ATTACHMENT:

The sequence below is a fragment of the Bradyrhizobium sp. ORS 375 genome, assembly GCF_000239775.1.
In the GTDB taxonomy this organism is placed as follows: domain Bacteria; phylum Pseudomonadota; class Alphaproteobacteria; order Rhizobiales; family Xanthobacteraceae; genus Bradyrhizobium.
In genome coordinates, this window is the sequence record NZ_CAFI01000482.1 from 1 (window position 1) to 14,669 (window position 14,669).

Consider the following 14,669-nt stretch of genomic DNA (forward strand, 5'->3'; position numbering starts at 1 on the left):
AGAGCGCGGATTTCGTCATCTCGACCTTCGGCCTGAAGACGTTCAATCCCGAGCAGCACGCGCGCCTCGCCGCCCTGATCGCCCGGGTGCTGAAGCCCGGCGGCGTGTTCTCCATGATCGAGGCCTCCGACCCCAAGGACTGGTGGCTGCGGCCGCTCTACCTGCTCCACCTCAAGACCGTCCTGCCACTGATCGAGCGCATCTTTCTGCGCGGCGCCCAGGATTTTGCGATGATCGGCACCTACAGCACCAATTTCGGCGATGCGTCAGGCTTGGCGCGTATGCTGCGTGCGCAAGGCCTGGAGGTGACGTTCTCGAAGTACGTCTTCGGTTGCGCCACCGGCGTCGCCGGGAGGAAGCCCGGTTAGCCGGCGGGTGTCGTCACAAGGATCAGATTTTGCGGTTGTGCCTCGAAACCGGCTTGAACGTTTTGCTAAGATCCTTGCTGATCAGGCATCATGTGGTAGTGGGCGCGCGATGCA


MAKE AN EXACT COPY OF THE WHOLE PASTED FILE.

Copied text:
The sequence below is a fragment of the Bradyrhizobium sp. ORS 375 genome, assembly GCF_000239775.1.
In the GTDB taxonomy this organism is placed as follows: domain Bacteria; phylum Pseudomonadota; class Alphaproteobacteria; order Rhizobiales; family Xanthobacteraceae; genus Bradyrhizobium.
In genome coordinates, this window is the sequence record NZ_CAFI01000482.1 from 1 (window position 1) to 14,669 (window position 14,669).

Consider the following 14,669-nt stretch of genomic DNA (forward strand, 5'->3'; position numbering starts at 1 on the left):
AGAGCGCGGATTTCGTCATCTCGACCTTCGGCCTGAAGACGTTCAATCCCGAGCAGCACGCGCGCCTCGCCGCCCTGATCGCCCGGGTGCTGAAGCCCGGCGGCGTGTTCTCCATGATCGAGGCCTCCGACCCCAAGGACTGGTGGCTGCGGCCGCTCTACCTGCTCCACCTCAAGACCGTCCTGCCACTGATCGAGCGCATCTTTCTGCGCGGCGCCCAGGATTTTGCGATGATCGGCACCTACAGCACCAATTTCGGCGATGCGTCAGGCTTGGCGCGTATGCTGCGTGCGCAAGGCCTGGAGGTGACGTTCTCGAAGTACGTCTTCGGTTGCGCCACCGGCGTCGCCGGGAGGAAGCCCGGTTAGCCGGCGGGTGTCGTCACAAGGATCAGATTTTGCGGTTGTGCCTCGAAACCGGCTTGAACGTTTTGCTAAGATCCTTGCTGATCAGGCATCATGTGGTAGTGGGCGCGCGATGCA